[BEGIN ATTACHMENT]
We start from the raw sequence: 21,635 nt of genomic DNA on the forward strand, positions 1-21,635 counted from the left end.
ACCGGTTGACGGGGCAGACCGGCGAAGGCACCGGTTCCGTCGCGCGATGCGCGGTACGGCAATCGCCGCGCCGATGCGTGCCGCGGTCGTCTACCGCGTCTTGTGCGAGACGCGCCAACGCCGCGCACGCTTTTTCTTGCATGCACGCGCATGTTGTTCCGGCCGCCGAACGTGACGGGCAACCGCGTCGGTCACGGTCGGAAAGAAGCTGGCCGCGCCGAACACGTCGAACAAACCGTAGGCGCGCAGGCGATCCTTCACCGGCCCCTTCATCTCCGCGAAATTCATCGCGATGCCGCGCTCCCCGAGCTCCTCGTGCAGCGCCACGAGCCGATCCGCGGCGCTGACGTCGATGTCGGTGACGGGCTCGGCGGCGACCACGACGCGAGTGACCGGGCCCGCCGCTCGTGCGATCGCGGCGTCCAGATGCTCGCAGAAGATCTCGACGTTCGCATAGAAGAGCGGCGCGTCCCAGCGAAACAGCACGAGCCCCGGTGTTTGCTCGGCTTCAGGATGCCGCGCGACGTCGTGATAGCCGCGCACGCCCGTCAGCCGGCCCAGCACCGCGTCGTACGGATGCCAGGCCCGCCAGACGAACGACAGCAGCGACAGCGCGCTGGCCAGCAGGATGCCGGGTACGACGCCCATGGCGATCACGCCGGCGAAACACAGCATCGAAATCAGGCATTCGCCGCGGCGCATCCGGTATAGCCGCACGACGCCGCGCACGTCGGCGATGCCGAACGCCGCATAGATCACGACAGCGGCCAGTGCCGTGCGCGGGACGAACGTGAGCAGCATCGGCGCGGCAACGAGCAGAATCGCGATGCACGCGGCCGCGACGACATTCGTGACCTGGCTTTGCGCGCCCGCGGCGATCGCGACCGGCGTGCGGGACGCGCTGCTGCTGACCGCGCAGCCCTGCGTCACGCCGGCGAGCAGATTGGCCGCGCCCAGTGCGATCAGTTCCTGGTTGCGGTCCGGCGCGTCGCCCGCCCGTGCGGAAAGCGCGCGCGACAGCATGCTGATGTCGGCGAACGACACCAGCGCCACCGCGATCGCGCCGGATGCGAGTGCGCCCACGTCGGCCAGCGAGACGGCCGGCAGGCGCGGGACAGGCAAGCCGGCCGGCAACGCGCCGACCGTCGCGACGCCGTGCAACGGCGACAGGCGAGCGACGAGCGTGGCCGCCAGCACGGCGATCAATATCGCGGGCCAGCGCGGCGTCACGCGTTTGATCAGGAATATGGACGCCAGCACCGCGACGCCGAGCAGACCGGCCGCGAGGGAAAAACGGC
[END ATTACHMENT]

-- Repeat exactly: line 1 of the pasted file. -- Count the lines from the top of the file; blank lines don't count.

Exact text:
We start from the raw sequence: 21,635 nt of genomic DNA on the forward strand, positions 1-21,635 counted from the left end.